Sunday, January 31, 2010

Why Main Street despises Wall Street

We hear a lot about resurgent populism – the anti-establishment anger that smoldered in the bosom of William Jennings Bryan in the 1890s and that flares anew in the breasts of Sarah Palin's followers today. President Obama scolds American banks in what some call a desperate resort to populist rhetoric. Tea Party conservatives attack Obama in terms that liberals dismiss as childish populism.

Populism is considered crude and simplistic. The colorful populist leaders of the 1890s – like Sockless Jerry Simpson of Kansas – were often uncouth farmers. They favored nationalizing railroads, giving everyone the vote, and passing an income tax. Horrors!

One streak that unites all populists – the original old-timey ones who wore no socks and the modern educated ones who mostly own stocks – is a delight in slamming Wall Street. You – the worldly viewers of this worldwide blog – are doubtless too sophisticated to condemn Wall Street. You probably see life as a complex interweaving of off-grays – not a simplistic interplay of good and evil.

Well, my friends, prepare to become populists. Our friend Charles R. Morris – author of The Trillion Dollar Meltdown and nine or ten other terrific books – shares these numbers on Merrill Lynch's revenue/compensation ratios. Read 'em and – not weep! – feel the boil.

Note that Merrill Lynch pay remains steady while revenues and profits plunge. Here are the actual ugly numbers:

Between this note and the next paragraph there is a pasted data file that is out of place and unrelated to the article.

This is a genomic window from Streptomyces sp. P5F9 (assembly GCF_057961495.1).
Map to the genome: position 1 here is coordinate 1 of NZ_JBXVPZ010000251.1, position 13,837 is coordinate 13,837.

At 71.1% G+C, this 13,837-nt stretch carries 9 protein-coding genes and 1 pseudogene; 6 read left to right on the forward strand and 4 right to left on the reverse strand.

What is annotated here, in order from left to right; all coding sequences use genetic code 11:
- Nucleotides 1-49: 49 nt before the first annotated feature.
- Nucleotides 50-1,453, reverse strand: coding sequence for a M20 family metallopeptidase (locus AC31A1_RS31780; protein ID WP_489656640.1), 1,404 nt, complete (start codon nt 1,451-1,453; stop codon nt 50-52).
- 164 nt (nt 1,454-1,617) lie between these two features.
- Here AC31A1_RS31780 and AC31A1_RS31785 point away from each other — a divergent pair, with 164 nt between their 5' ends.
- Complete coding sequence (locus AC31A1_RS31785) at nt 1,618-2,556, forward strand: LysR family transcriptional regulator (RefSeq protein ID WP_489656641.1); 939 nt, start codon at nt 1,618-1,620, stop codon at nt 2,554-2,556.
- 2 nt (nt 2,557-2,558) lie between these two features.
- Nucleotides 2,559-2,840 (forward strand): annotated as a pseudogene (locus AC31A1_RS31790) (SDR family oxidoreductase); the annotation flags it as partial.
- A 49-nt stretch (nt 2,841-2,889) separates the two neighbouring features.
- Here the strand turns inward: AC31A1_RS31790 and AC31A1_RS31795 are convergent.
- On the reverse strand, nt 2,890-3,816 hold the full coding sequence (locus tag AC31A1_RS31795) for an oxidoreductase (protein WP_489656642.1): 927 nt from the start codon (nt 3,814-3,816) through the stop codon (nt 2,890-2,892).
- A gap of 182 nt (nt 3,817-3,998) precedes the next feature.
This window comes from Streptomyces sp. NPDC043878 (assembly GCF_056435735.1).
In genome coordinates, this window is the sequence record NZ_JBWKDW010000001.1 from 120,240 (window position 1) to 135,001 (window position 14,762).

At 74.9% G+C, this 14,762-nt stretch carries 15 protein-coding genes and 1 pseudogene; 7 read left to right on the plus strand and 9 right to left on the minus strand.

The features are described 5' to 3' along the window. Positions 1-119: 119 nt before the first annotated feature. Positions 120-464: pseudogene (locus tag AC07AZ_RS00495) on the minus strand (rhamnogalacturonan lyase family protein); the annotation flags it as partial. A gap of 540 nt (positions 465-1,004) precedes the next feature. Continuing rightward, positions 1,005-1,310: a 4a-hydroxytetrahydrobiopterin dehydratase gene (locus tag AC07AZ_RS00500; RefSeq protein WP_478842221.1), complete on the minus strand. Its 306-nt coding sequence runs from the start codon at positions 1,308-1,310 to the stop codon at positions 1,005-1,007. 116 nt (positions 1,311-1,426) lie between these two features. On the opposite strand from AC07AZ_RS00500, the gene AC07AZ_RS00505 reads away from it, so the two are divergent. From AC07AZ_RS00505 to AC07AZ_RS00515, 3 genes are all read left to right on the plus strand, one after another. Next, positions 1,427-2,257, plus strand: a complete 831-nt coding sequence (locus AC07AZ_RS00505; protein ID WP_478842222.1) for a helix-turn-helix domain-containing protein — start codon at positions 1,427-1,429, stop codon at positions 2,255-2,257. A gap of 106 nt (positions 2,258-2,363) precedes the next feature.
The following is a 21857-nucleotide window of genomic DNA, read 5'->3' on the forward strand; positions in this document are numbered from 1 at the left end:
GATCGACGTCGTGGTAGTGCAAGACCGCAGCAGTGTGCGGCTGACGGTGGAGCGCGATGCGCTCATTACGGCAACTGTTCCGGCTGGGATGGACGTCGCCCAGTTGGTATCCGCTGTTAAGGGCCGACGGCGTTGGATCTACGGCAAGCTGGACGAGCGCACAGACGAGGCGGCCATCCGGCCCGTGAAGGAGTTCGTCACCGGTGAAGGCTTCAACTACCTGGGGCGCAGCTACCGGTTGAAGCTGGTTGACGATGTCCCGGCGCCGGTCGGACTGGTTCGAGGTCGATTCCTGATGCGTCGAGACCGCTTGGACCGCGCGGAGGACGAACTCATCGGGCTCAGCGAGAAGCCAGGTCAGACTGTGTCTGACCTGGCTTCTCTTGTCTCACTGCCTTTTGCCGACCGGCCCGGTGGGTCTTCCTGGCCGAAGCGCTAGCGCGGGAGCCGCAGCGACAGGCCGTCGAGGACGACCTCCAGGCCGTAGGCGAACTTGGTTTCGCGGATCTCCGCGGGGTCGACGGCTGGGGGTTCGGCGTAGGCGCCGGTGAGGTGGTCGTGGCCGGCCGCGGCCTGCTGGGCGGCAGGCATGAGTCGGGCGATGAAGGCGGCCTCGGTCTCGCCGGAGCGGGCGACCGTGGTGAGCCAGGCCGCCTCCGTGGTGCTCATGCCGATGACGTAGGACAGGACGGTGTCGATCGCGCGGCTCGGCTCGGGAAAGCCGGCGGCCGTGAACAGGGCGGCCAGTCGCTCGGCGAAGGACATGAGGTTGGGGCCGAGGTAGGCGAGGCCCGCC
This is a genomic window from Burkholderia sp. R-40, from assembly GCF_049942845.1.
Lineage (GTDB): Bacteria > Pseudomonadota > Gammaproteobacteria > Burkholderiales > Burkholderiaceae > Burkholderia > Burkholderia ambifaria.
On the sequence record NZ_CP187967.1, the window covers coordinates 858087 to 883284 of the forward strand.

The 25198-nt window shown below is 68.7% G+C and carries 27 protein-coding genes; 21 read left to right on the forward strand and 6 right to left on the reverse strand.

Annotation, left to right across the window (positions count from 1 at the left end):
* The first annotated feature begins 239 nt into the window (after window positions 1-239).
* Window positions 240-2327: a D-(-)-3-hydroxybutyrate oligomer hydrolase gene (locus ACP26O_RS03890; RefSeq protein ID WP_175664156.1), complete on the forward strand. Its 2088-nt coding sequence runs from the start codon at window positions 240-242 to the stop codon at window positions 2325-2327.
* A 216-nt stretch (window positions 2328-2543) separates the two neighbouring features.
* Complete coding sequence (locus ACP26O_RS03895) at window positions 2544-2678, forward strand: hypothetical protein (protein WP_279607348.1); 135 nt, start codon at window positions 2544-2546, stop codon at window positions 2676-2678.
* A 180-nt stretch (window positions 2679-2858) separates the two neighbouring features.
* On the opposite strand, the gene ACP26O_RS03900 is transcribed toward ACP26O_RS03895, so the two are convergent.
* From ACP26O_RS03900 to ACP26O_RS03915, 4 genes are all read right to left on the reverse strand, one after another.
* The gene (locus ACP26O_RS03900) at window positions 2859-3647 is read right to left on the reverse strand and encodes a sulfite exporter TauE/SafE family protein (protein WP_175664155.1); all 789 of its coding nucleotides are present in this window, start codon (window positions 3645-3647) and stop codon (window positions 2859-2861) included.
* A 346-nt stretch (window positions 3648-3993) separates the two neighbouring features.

Notice that in 2008 – thanks to government funds! – Merrill's silk-stockinged employees received just about the same 15 billions they received the preceding year – even though revenues and earnings went into negative territory.

Too jaded to be infected with populist indignation? Not now. I bet you're fixing to cast off your socks and grab a pitchfork.



Jay Livingston said...

It has long been a staple of lefty critiques of income inequality that CEO salaries go up even when share prices go down. The explanation usually has to do with the cozy relationship between CEOs and boards. But the compensation/profit discrepancy apparently goes much farther down the line. How does Morris explain it?

(Are you suggesting we put the lynch back in Merril Lynch?)

brandsinger said...

Thanks for the comment and question, Jay. Charlie Morris provides the following commentary to go with these figures:

After record revenues and compensation in 2006, revenues tumbled by 67% in 2007. But comp dropped only by 6%. Revenues were actually negative in 2008 (which is hard to do) but comp dropped only by another 6%. Why the break in the behavior pattern? A gold star for anyone who guesses that $25 billion in Federal TARP payments might have had something to do with it.
It’s worth noting, too, that Merrill’s total profits over the entire nine-year period were a negative $7 billion. Those big pre-2007 profits were fake, but the compensation was real.

So there you have it. Grist for the populist mill.